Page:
Take the 2-minute tour ×
Stack Overflow is a question and answer site for professional and enthusiast programmers. It's 100% free, no registration required.

I have the following tables, taken from here (as part of the Spring Security model):

  create table users(
      username varchar_ignorecase(50) not null primary key,
      password varchar_ignorecase(50) not null,
      enabled boolean not null);

  create table authorities (
      username varchar_ignorecase(50) not null,
      authority varchar_ignorecase(50) not null,
      constraint fk_authorities_users foreign key(username) references users(username));

  create unique index ix_auth_username on authorities (username,authority);

I'm really new to hiberanate and am not sure how to map these tables to hibernate mappings in the xml file. How to map foreign keys? How to map indexes? I'm aware that every table has a primary key, but in this case, the authorities table doesn't. So that means that there is no <id> colum in the hibernate mappings?

Here's what I've got so far:

<class name="com.foo.beans.User" table="users">
    <id name="username" column="username"/>
    <property name="password" column="password"/>
    <property name="enabled" column="enabled"/>
</class>

<class name="com.foo.beans.Authority" table="authorities">
    <composite-id name="ix_auth_username">
        <key-property name="username" column="username" />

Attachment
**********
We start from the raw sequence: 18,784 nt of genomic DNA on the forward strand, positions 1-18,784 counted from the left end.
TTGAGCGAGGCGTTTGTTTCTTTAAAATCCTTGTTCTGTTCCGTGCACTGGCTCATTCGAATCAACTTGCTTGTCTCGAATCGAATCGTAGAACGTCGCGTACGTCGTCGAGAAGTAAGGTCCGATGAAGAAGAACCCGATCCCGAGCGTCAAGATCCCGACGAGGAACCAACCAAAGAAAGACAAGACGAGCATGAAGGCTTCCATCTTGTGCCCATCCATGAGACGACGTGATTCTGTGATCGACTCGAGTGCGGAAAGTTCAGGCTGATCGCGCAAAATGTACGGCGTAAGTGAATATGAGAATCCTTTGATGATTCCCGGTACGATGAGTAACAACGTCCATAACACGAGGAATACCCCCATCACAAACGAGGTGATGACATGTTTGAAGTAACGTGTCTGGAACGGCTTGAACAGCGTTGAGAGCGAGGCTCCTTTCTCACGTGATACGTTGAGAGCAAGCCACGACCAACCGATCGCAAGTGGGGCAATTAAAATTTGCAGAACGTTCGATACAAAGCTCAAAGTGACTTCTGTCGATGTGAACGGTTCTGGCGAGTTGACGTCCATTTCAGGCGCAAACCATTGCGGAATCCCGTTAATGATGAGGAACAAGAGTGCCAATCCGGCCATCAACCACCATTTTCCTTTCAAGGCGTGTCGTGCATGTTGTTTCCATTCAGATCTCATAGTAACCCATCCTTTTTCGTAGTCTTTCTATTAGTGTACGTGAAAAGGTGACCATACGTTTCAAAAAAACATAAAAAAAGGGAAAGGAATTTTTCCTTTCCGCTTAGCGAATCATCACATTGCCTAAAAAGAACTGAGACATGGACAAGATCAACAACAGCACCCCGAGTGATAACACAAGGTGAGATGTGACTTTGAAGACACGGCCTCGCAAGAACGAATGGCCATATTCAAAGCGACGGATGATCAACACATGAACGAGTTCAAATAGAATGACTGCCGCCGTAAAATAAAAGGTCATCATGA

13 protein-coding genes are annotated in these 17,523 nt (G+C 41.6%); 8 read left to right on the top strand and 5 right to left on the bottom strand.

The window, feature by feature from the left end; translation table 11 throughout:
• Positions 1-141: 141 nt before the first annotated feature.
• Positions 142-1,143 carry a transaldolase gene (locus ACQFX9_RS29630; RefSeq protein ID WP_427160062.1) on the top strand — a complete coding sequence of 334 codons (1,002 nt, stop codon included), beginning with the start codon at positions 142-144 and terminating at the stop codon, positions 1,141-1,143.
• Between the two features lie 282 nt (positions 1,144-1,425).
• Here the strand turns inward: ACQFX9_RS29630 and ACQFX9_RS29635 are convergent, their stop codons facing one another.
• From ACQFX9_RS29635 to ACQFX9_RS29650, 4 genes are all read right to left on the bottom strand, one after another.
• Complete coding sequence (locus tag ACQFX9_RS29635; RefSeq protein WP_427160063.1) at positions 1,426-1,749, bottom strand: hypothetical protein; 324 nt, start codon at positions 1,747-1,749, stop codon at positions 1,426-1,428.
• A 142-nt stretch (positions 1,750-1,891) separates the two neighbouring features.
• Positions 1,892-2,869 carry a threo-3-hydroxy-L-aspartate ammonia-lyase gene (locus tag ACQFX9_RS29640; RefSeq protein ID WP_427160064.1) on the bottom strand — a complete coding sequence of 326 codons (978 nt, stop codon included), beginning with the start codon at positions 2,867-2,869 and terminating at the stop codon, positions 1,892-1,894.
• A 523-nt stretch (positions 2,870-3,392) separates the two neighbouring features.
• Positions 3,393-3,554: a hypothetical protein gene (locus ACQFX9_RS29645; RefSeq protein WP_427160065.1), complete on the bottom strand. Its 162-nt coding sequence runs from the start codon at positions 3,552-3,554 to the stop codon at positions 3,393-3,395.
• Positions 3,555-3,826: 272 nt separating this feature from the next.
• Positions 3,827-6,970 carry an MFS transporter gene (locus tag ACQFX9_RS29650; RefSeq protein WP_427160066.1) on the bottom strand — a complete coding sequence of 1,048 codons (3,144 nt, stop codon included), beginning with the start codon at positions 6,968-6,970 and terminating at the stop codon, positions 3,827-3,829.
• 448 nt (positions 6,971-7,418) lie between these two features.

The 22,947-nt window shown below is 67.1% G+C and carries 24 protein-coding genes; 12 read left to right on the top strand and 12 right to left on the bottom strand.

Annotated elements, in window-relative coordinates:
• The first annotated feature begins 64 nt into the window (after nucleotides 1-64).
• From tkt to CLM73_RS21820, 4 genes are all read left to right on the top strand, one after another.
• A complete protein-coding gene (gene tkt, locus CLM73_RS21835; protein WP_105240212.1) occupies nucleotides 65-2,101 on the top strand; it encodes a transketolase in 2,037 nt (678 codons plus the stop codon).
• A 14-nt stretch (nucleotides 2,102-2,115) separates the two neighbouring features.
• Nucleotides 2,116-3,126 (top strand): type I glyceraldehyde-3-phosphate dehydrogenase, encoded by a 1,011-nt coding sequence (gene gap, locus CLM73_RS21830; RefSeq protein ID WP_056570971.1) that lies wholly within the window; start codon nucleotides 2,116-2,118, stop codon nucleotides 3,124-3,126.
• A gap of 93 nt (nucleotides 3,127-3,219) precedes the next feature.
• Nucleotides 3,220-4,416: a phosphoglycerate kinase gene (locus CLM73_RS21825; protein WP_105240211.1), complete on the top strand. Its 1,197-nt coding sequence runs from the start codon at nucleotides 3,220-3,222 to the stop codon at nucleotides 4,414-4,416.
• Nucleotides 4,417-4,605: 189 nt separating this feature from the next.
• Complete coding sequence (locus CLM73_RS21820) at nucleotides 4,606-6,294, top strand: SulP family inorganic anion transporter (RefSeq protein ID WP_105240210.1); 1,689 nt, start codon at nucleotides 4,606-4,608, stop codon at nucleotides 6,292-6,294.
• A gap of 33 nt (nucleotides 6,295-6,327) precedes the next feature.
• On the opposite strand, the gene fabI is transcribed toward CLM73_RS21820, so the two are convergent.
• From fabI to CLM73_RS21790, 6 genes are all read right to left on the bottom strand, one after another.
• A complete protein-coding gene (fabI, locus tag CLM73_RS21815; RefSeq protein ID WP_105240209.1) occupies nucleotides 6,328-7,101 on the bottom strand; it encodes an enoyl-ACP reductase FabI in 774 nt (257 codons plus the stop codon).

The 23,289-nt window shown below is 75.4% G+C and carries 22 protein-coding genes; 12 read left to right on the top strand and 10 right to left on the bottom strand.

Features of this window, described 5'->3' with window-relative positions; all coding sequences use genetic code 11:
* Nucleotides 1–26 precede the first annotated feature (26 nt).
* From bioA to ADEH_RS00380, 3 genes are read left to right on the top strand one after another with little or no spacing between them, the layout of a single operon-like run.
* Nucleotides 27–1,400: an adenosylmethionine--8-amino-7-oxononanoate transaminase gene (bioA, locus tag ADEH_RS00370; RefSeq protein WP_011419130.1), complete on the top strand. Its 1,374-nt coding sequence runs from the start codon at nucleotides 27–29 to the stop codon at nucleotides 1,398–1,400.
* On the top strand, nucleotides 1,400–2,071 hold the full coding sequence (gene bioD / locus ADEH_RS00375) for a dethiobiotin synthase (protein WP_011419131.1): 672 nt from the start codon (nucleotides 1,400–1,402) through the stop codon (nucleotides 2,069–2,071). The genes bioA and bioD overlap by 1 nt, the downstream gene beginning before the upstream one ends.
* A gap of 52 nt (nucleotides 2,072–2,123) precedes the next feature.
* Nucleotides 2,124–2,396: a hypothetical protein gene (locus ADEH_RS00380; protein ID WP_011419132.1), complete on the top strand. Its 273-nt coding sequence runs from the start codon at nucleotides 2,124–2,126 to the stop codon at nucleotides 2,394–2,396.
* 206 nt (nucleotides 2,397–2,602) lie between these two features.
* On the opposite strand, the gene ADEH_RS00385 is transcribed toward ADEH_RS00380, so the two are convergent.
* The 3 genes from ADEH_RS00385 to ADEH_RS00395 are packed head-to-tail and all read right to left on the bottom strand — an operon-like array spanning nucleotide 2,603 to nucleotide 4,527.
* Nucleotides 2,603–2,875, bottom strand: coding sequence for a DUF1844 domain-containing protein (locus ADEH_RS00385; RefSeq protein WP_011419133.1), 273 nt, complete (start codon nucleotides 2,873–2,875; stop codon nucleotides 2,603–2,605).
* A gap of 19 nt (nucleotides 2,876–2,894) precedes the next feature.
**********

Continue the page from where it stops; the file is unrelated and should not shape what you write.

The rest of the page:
<key-property name="authority" column="authority" />
    </composite-id>
</class>

Any idea what I'm doing wrong? Thanks!

share|improve this question
    
Can you show your bean structure? –  RAS Oct 9 '12 at 6:41
add comment

1 Answer

up vote 0 down vote accepted

I would recomend using Annotations instead of XML. XML is kind of old fashioned.

Using Annotations it would look like that:

@Entity
@Table(name="user_table")
public class User implements Serializable {

    Long userId;
    String username;
    String password;
    boolean enabled;

    @Id
    @Column(name="user_table_id")
    public Long getUserId() { return userId; }

    public void setUserId(Long id) { this.userId = userId; }

    @Column(name="username", length=80, nullable=true)
    public String getUsername() { return username };

    public void setUsername(String username) { this.username = username; };
    /* getters and settings annotated et cetera */
}   

Authority is likely to be a Lazy loaded list inside the user object.

So inside the user you would define something like:

List<Authority> authorities;

@OneToMany(mappedBy="userId",
               cascade=CascadeType.ALL, 
               fetch=FetchType.LAZY)
@OrderBy("xyz")
public List<Authority> getAuthorities() {
    return authorities;
}

public void setAuthorities (List<Authority> authorities) { this.authorities = authorities; };

See the ref guide for more examples and annotation options: http://docs.jboss.org/hibernate/annotations/3.5/reference/en/html/

Sebastian

share|improve this answer
add comment

Your Answer

 
discard

By posting your answer, you agree to the privacy policy and terms of service.

Not the answer you're looking for? Browse other questions tagged or ask your own question.